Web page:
Tuesday, May 26, 2009

Imitating the Perfect Father

As we are in search of a model for parenting, it's easy to dismiss God as a role model, because the Son He sent was perfect. We see in the relationship between the Father and the Son, perfect obedience, perfect mutual regard, perfect mutual respect, perfect joy, but we don't see how to get there.

However, God has another 'son', Israel. Throughout the Scriptures, God calls His people both son and daughter, and if we observe His dealings with them, we can see a pattern for parenting.

God brought His people out of Egypt as an infant. The first thing He did with them when they were clear of danger was to give them the Law and the Feasts - boundaries and celebrations. We understand the boundaries thing. We are continually clarifying and enforcing boundaries for our young children. They keep our children safe and train them in civilized behavior.

But celebrations are a striking innovation. What do regular celebrations accomplish in the life of a family? Well, in the case of Israel, celebrations reminded them of the good things God had done for them, of the adventures they had had together. Celebrations made being "at home" with God a place of rest, of feasting, of joy. When Israel was sent into exile in Babylon, it was the feasts' passing that made the people particularly homesick for both their land and their God.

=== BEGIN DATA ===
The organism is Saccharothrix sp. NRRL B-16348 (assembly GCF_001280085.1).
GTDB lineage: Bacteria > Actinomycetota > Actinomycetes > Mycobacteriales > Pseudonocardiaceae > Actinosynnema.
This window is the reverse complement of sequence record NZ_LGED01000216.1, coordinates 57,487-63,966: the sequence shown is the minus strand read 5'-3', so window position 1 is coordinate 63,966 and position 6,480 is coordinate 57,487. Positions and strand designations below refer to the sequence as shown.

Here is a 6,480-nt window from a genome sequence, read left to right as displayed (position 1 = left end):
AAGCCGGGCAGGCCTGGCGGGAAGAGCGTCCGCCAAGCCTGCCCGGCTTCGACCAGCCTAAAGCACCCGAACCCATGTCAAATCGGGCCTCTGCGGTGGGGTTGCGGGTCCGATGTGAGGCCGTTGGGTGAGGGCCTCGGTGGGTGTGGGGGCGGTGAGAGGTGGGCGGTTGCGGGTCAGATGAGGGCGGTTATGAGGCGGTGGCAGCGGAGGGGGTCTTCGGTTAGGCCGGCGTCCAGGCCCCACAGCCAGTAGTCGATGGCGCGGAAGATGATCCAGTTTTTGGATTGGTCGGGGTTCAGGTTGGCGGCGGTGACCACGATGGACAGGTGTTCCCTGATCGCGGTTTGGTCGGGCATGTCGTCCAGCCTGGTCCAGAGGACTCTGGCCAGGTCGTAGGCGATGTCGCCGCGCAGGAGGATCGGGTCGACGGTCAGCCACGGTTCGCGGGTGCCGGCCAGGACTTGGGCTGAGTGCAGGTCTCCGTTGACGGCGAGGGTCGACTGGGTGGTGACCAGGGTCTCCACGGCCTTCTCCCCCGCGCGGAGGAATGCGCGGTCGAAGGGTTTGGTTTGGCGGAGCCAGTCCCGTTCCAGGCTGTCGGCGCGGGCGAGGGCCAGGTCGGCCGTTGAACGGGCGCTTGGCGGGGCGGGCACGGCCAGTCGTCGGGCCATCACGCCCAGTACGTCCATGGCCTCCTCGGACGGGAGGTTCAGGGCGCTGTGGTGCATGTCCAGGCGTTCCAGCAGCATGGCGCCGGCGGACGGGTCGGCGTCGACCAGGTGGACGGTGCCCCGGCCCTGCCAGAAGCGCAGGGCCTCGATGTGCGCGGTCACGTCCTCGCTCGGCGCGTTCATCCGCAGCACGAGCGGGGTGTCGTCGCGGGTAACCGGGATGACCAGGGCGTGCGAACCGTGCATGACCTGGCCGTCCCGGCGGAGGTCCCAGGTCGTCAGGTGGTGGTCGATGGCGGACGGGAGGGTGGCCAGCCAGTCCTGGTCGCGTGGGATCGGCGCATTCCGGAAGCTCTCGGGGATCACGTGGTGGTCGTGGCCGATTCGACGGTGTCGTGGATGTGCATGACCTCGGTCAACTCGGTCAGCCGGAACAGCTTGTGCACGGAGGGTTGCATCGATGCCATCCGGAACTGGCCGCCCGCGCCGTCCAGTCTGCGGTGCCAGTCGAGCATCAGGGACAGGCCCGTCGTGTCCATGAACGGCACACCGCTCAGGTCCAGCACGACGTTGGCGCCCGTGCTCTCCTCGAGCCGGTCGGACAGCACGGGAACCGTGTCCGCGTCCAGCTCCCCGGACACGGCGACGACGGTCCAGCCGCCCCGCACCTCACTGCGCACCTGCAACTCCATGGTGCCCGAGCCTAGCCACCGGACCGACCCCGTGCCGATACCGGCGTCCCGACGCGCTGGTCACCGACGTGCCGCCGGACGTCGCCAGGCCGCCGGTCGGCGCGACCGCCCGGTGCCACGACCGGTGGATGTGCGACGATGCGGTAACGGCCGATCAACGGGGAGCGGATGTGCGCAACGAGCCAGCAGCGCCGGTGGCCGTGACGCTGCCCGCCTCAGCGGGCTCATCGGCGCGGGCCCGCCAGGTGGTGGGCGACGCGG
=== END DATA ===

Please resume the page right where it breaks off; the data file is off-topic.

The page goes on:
Celebrations were God's recipe for homesickness. Hmmm...more about this next time.


Zac Hicks said...

Great post, Kim! It made me recall a theology prof's discussion of the Trinity in conjunction with the doctrine of adoption. He said, which sounds almost blasphemous (the most profound theological truths often sound near blasphemous to conventional ears), "Think of God as Father and Jesus as your elder brother" (he also mentioned the Spirit, of course, but that's beyond the purpose here). We're adopted into the Trinitarian "family" as a kind of ingrafted "fourth" member. No, we're not the fourth member of the Trinity, but we're so radically adopted into God's interpersonal fellowship that we are considered His child much as Christ was the Child of the Father. Hmmm...

Kim Anderson said...

Thanks for the encouragement, Zac! It is wonder-full to consider the radical nature of God's involvement with us. That he offers intimacy to such as we are is pretty mind-boggling. And that He then also offers that interaction as a pattern for our relationships with others is disturbingly challenging.


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